CRUD is simply the Create, Read, Update, Delete that an application does.
To an extent, a bug tracker is a CRUD app too. Create bugs, Read (display) the bugs, Update the bugs, and maybe, delete them.
However, there is more to a bug tracker than just CRUD.
- A developer isn't allowed to mark the bug verified or closed - thats part of QA's job. And so some code is in there to make sure that someone who lacks the role of QA can't mark a bug as closed or verified.
- No one but a project manager can actually delete a bug.
- In order for a bug to be marked as "test me", there must be at least one commit of code against the bug.
- Only a bug that is in the 'closed' state may be moved to the 'reopen' state
- The developer assigned to the bug cannot move it from 'code review' to 'code review complete'
- QA and Developers can only see bugs on projects they are assigned to.
The code that implements the above is the business logic of the application.
The restriction of workflows, or who can do the various operations in CRUD. These are what separates one CRUD app from another. They are the parts where you need to get the business to actually say how the application works. How logical it is... well, thats best discussed over a beer out of the earshot of the project manager. But thats what business logic is.
Sure, its possible to write a 'pure' CRUD app where there are no roles, everything can be modified and viewed - but these are the exception rather than the rule.
The business logic is the logic that you are writing into your program to handle the business rules that you are given.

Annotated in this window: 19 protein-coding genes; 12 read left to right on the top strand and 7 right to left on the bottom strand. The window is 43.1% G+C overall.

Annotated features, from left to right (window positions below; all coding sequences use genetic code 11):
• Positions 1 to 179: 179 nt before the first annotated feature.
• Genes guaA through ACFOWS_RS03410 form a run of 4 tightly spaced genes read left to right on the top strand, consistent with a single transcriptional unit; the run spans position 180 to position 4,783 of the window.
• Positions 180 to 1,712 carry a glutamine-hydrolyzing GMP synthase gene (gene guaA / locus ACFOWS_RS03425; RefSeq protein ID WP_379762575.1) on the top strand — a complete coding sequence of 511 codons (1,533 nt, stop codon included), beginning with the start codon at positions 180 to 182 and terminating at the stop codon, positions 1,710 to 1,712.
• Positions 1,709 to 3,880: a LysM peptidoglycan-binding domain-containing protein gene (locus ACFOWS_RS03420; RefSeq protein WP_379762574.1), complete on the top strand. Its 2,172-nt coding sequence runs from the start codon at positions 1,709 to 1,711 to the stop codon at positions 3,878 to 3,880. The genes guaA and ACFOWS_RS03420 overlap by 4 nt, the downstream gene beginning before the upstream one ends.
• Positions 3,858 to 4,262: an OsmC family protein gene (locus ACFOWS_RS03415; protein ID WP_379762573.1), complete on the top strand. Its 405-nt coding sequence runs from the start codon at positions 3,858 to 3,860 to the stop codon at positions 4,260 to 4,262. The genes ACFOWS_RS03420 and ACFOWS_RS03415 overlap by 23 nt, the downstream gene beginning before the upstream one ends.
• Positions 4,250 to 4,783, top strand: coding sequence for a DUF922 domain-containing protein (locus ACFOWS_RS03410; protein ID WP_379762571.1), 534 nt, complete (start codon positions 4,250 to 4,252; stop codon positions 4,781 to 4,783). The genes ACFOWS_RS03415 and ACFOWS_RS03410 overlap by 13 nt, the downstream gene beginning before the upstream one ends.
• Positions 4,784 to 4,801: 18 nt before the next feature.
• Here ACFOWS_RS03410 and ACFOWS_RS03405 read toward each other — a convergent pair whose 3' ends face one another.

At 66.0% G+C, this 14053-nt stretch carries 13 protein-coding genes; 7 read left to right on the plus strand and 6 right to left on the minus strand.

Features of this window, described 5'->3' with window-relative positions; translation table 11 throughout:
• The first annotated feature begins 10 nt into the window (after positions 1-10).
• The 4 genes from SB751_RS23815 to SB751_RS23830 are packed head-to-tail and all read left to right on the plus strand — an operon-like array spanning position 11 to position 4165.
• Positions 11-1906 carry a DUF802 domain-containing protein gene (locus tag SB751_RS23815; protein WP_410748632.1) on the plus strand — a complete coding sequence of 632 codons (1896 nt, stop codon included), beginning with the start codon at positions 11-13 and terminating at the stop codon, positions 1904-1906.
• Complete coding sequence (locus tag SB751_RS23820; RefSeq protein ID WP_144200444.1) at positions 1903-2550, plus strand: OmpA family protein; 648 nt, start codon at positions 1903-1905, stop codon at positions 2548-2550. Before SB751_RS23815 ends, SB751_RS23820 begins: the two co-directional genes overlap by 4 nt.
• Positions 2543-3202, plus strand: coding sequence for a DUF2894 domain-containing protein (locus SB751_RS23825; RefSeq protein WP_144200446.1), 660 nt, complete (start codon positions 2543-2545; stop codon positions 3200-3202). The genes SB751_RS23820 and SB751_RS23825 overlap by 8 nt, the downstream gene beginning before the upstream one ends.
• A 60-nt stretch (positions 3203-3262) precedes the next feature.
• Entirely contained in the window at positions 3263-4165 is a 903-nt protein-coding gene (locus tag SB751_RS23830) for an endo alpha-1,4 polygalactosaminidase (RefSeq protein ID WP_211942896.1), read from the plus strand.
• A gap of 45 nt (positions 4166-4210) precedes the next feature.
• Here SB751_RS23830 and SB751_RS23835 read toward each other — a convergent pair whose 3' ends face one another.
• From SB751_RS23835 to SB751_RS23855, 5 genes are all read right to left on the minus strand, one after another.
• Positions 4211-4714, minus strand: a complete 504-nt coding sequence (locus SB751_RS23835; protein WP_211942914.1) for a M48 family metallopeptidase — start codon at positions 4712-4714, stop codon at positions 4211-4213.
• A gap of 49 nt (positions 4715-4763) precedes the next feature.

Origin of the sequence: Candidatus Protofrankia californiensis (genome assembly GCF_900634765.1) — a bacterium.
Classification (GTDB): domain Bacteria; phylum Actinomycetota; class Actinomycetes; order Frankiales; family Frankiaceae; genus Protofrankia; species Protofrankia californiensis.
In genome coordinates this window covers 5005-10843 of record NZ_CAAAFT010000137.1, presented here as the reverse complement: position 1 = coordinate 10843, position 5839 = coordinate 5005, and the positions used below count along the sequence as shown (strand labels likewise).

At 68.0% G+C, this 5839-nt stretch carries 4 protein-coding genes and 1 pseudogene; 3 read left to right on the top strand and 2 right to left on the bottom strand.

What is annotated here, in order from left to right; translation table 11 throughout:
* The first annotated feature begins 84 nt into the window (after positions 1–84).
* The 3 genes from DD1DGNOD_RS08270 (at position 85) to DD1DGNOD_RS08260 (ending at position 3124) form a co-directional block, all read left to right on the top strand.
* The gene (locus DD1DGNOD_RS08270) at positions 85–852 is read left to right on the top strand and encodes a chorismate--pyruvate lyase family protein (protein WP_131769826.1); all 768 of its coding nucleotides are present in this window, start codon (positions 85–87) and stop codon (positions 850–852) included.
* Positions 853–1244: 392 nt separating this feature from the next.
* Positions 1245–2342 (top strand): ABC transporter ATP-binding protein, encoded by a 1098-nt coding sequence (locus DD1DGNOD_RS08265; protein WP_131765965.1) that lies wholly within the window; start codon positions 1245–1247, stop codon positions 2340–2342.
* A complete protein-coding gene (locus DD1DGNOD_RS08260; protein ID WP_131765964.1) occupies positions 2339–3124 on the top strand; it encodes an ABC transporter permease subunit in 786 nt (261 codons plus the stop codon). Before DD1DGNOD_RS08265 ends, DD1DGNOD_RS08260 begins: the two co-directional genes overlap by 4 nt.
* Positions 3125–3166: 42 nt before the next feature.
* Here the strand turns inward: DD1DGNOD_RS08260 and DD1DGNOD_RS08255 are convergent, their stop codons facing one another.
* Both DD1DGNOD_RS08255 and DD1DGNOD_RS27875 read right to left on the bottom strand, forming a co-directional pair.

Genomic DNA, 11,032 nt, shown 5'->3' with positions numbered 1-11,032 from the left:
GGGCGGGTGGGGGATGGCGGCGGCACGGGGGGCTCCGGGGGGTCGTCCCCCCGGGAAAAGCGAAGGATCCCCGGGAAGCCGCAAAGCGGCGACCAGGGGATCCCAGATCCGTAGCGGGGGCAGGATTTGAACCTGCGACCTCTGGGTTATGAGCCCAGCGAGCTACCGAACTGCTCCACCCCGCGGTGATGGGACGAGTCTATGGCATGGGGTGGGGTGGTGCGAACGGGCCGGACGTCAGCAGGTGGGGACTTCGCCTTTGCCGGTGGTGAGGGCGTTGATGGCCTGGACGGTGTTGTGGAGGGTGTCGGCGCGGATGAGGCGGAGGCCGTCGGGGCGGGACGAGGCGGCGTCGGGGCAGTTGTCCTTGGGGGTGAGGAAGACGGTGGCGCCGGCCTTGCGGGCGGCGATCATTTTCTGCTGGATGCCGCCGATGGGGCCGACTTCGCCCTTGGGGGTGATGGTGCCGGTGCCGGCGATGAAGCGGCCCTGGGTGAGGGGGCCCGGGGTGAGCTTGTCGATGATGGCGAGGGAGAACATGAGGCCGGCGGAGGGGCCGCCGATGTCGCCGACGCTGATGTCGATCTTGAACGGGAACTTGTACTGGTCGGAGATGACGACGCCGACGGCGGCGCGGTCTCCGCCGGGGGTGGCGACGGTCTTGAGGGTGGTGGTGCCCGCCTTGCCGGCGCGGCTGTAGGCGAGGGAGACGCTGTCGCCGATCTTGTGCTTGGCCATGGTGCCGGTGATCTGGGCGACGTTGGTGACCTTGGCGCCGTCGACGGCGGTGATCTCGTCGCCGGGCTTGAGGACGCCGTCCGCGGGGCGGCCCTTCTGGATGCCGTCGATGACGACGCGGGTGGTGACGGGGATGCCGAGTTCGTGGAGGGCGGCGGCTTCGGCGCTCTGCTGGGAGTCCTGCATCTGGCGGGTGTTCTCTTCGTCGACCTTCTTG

When you start getting into business rules, this tends to be be at a higher level than crud itself or business logic. This tends to be the things you get from a business analyst who is working with the business.
Consider in this example, a program that determines how to handle the return of an item at a returns desk in a store.
- If the receipt is equal to or more than 90 days old, only in store credit may be given
- If the receipt is less than 90 days old, credit the tender that the receipt was used to purchase with (credit goes back on the credit card, cash goes back to cash, in store credit goes to in store credit)... unless it was a check, in which case use cash.
Those are some business rules. They don't speak to the CRUD part of the application.
When working with business rules, you may often find these written in a rules engine (for example, Windows Workflow Foundation Rules Engine) instead of writing the raw code in your system.
Realize that the logic / rules distinction is one of terminology and can be argued all night long (best over a beer again). Though this isn't an uncommon distinction, though the two can blend into each other.